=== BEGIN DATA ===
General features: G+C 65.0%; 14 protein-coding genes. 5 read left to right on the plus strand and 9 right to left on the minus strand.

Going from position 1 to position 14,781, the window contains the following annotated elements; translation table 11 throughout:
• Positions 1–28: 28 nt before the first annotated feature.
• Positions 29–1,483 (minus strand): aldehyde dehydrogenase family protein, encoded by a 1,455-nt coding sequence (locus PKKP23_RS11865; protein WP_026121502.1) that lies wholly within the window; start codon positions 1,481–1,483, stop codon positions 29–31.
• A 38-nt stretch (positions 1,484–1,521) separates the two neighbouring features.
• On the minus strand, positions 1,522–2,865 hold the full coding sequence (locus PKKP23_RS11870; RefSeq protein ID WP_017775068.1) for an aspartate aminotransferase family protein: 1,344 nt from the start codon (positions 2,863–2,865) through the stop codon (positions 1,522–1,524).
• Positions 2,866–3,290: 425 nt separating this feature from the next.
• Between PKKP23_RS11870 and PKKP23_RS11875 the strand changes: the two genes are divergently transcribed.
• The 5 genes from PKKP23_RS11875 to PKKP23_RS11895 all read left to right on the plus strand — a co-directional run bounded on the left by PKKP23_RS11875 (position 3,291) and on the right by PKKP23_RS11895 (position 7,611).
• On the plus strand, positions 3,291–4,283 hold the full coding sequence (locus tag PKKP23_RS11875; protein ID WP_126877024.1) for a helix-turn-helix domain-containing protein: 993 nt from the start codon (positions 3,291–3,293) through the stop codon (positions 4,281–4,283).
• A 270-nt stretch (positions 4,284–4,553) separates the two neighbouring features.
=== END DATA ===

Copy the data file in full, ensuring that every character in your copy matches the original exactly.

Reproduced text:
General features: G+C 65.0%; 14 protein-coding genes. 5 read left to right on the plus strand and 9 right to left on the minus strand.

Going from position 1 to position 14,781, the window contains the following annotated elements; translation table 11 throughout:
• Positions 1–28: 28 nt before the first annotated feature.
• Positions 29–1,483 (minus strand): aldehyde dehydrogenase family protein, encoded by a 1,455-nt coding sequence (locus PKKP23_RS11865; protein WP_026121502.1) that lies wholly within the window; start codon positions 1,481–1,483, stop codon positions 29–31.
• A 38-nt stretch (positions 1,484–1,521) separates the two neighbouring features.
• On the minus strand, positions 1,522–2,865 hold the full coding sequence (locus PKKP23_RS11870; RefSeq protein ID WP_017775068.1) for an aspartate aminotransferase family protein: 1,344 nt from the start codon (positions 2,863–2,865) through the stop codon (positions 1,522–1,524).
• Positions 2,866–3,290: 425 nt separating this feature from the next.
• Between PKKP23_RS11870 and PKKP23_RS11875 the strand changes: the two genes are divergently transcribed.
• The 5 genes from PKKP23_RS11875 to PKKP23_RS11895 all read left to right on the plus strand — a co-directional run bounded on the left by PKKP23_RS11875 (position 3,291) and on the right by PKKP23_RS11895 (position 7,611).
• On the plus strand, positions 3,291–4,283 hold the full coding sequence (locus tag PKKP23_RS11875; protein ID WP_126877024.1) for a helix-turn-helix domain-containing protein: 993 nt from the start codon (positions 3,291–3,293) through the stop codon (positions 4,281–4,283).
• A 270-nt stretch (positions 4,284–4,553) separates the two neighbouring features.